In September 2018 Lewes District Council announced an £18.7m Health Hub development to be built on the playing field and memorial garden of the Downs Leisure Centre. This was without public consultation or involvement with local residents. Appearing in the media as a done deal claiming the Health Hub to be ‘ground breaking’.
Concerned with the loss of green recreational space and moving two GP surgeries out of the town centre, local residents formed the Downs Development Neighbourhood Voice. The seizure of green recreational ground to build a GP surgery is unprecedented and it appears to be collateral damage to health providers. As LDC have recently announced a climate emergency the protection of green spaces should be their priority. Seaford also has a deficit of recreational ground for its population. Additionally, by moving medical services out of the town centre local businesses would be affected by the loss of footfall.
While acknowledging there is a need for improved GP premises there are many questions that remain unanswered. Why is LDC funding premises for the NHS when it is not a local council core responsibility? Why can’t the current premises, owned by NHS Property Services be extended? On June 27th The LDC’s Scrutiny committee met to discuss the plans and has formed a working group to examine the project in further detail.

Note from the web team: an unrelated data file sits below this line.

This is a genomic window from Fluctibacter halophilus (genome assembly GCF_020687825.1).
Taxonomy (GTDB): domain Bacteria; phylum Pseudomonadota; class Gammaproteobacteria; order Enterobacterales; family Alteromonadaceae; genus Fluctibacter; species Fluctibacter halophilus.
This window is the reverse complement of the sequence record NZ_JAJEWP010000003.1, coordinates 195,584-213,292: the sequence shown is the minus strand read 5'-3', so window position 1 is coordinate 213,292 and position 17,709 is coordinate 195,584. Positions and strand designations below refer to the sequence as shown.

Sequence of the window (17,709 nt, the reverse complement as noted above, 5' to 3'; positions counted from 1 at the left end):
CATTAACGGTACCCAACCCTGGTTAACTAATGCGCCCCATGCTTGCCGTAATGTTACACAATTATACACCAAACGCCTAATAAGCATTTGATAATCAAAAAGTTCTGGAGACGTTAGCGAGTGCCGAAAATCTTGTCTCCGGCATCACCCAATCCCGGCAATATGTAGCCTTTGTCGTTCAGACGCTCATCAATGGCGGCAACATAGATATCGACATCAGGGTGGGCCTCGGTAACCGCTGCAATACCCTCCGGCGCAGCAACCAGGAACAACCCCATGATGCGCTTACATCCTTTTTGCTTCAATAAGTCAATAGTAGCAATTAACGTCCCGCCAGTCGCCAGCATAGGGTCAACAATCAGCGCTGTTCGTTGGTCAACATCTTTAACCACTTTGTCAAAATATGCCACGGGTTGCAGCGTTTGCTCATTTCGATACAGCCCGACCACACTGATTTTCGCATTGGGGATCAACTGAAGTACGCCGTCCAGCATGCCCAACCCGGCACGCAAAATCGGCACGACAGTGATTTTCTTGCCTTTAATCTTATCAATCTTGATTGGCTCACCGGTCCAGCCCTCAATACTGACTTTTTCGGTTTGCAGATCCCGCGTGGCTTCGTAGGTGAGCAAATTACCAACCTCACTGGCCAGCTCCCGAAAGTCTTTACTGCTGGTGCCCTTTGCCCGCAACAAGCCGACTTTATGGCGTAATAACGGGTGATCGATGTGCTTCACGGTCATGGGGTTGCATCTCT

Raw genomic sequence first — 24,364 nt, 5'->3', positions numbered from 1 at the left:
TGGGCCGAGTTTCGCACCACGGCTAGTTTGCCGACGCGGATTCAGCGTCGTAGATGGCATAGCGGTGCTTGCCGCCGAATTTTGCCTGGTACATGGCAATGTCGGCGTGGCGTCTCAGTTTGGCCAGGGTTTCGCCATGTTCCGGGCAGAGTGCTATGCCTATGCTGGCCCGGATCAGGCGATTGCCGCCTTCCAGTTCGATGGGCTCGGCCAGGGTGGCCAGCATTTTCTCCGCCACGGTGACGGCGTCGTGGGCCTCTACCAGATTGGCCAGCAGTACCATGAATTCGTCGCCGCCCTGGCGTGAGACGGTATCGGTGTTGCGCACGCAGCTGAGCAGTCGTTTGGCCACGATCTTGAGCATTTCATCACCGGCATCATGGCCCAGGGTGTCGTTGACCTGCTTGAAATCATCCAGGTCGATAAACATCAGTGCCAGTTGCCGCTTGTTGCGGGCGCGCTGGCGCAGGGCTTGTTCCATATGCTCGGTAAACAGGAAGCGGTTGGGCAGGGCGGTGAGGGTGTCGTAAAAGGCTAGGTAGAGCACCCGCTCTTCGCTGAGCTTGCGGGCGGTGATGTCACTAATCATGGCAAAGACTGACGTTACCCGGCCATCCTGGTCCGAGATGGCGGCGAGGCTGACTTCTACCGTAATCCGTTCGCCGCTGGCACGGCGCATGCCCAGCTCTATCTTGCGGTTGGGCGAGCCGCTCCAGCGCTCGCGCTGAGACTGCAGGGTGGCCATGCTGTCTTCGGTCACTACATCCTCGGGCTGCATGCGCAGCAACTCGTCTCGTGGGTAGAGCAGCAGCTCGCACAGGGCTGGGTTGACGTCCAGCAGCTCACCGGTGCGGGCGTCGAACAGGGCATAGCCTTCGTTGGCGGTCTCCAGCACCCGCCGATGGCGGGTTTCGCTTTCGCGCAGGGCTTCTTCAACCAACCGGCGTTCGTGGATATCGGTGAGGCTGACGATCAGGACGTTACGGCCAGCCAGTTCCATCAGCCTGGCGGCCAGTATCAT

DDNV have been campaigning with a petition online and a paper version and presented 2,640 signatures to the full LDC council meeting on 15th July. The petitions are still active and will be collated for the next LDC council meeting on the 25th September. https://you.38degrees.org.uk/petitions/keep-the-doctors-in-town-save-our-recreation-ground
A planning application has yet to be submitted by LDC but alarmingly ground and building surveys are already taking place on site by Kier. Despite the proposal being under scrutiny LDC are pushing forward. Without engaging or answering questions regarding it’s origins and justification to borrow a substantial sum of money. This part of Seaford is already earmarked for a major housing development at the former Newlands School site, increasing traffic and pollution. The impact on town infrastructure and the highways remains a major concern.
Article by Brioney Player dated 31/7/19